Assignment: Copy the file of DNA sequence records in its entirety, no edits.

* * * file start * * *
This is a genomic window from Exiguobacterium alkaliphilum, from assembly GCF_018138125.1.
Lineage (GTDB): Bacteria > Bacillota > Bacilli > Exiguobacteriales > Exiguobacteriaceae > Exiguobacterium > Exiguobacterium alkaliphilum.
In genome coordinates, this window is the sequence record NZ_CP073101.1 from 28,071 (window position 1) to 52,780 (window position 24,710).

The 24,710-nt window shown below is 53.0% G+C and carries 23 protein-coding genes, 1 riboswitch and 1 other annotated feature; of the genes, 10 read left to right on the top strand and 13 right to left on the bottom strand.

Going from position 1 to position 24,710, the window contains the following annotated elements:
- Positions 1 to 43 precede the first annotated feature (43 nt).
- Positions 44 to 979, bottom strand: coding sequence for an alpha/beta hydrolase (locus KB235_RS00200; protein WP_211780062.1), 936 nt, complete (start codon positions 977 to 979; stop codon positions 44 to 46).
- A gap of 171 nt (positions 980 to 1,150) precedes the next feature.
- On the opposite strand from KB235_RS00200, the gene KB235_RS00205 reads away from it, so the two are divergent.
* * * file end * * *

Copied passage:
This is a genomic window from Exiguobacterium alkaliphilum, from assembly GCF_018138125.1.
Lineage (GTDB): Bacteria > Bacillota > Bacilli > Exiguobacteriales > Exiguobacteriaceae > Exiguobacterium > Exiguobacterium alkaliphilum.
In genome coordinates, this window is the sequence record NZ_CP073101.1 from 28,071 (window position 1) to 52,780 (window position 24,710).

The 24,710-nt window shown below is 53.0% G+C and carries 23 protein-coding genes, 1 riboswitch and 1 other annotated feature; of the genes, 10 read left to right on the top strand and 13 right to left on the bottom strand.

Going from position 1 to position 24,710, the window contains the following annotated elements:
- Positions 1 to 43 precede the first annotated feature (43 nt).
- Positions 44 to 979, bottom strand: coding sequence for an alpha/beta hydrolase (locus KB235_RS00200; protein WP_211780062.1), 936 nt, complete (start codon positions 977 to 979; stop codon positions 44 to 46).
- A gap of 171 nt (positions 980 to 1,150) precedes the next feature.
- On the opposite strand from KB235_RS00200, the gene KB235_RS00205 reads away from it, so the two are divergent.